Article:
October 25, 2017

I’m biased. I’ll start with that. I work for a coworking space so, of course, I’m going to speak highly of coworking spaces. But this post isn’t designed to drum up business for the American Underground or our new space Gridworks, but rather to make a case for coworking spaces in general. I’ve personally found that being associated with one has grown my professional network exponentially, and I think entrepreneurs, freelancers, artists and other types of professionals should consider coworking as an option to acquire more quality business connections.

At a coworking space, there’s an instant local community of thinkers and innovators to connect with on a regular basis. Also, tailored programming can allow for opportunities to connect or get help around a specific focus or niche. Finally, if the coworking hub is part of a national or global network, members can plug into an even larger community and see their web of contacts and influence span across borders.

In the past three or four weeks, I’ve seen some good examples at the AU that highlight each of these opportunity types.


We have a weekly internal speaker series that we do at American Underground called Helpfest. This past week we changed the format a little and had one of our members, Blakely, share a new and unpolished business idea that she had. She sought help from the community on fine-tuning her business model, thinking through incentives for her customers, and setting up a working pricing structure. Then, the Helpfest audience (about 80 people) broke off into groups and spent about 40 minutes prototyping and brainstorming solutions and opportunities for Blakely to consider. She left the session with a bounty of crowdsourced ideas to test and iterate on. The ability to easily tap into the surrounding community to problem-solve is an instant value of being in a coworking space. And while there may not always be giant brainstorming sessions, coworking spaces allow plenty of opportunities for smaller, one-on-one connections that can be just as fruitful.


We’re currently running a program called the Startup Stampede, a two-month intensive program to help emerging consumer product companies build their digital storefront and scaling strategy. On top of getting quality mentorship tailored to their needs, the entrepreneurs also have the benefit of using each other as resources, sharing contacts, and discussing relatable issues specific to consumer product companies. Similarly, through a number of industry-specific happy hours and meetups hosted in the space, professionals can connect with others in the same or similar verticals. For example, in a couple of weeks, we have our inaugural Healthcare IT Happy Hour designed to connect thinkers in the digital health space.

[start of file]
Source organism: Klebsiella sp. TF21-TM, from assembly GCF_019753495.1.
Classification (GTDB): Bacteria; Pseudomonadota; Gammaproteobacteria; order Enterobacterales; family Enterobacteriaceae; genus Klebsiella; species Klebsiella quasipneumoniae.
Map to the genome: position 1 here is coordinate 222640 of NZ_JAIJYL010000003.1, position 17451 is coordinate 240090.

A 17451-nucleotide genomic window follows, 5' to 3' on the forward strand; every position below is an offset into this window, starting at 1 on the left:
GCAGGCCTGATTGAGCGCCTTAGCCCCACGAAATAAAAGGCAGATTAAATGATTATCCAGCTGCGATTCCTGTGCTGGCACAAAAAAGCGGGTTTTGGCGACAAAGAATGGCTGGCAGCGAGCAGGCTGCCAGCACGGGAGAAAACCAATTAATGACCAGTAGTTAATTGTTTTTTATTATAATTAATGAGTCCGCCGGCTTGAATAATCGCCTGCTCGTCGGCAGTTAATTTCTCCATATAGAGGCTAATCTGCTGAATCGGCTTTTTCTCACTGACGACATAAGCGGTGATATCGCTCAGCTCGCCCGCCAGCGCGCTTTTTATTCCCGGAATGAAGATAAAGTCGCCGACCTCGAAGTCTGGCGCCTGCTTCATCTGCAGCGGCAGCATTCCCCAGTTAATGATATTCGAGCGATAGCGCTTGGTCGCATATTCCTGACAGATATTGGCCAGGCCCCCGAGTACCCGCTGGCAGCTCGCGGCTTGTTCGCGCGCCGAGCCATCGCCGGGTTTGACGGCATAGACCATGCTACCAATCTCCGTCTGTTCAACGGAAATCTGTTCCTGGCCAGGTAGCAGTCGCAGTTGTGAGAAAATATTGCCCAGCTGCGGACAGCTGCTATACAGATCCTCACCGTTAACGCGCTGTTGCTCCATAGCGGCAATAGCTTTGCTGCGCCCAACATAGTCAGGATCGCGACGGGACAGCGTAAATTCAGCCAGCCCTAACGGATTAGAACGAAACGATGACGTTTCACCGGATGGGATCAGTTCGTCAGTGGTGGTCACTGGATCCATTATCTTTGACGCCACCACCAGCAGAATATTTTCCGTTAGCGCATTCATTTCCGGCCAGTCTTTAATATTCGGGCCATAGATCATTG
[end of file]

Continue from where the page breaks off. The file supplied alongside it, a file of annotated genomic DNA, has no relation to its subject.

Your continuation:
If you’re looking for your business to have national or global reach, being a part of a coworking space with connections outside of your state can be helpful. American Underground, for example, is part of a Google-backed network of startup hubs and campuses across 125+ countries. With that, our members can have temporary workspace with any of our partner hubs when traveling to their cities. Also, through the Google For Entrepreneurs network, there are a number of impactful programs (such as Google Demo Day and Blackbox Connect) that our companies can apply to take part in. Being a part of a national or global network also means that leaders from the different hubs will periodically meet to find new ways to strengthen the network on behalf of their members. For example, I was recently in Mexico City visiting Centraal, another GFE tech hub. My colleagues and I, along with Google execs and leaders from the other GFE North American tech hubs, were meeting to share ideas and best practices, and discuss ways to expand the network’s mentorship capabilities.
If you’ve wondered about relocating your business (or a part of your business) to a coworking space, I hope this post encourages you to seriously consider it. But, I’ll also caution you. As more and more coworking spaces pop up, not all will offer the same kind of value for your budding company. Pay attention to what efforts (if any) a coworking space is making to foster community within their walls and with the surrounding ecosystem as a whole. Also, assess the quality and reach of their network. The right coworking space can help you make crucial contacts that can help take your business to the next level.

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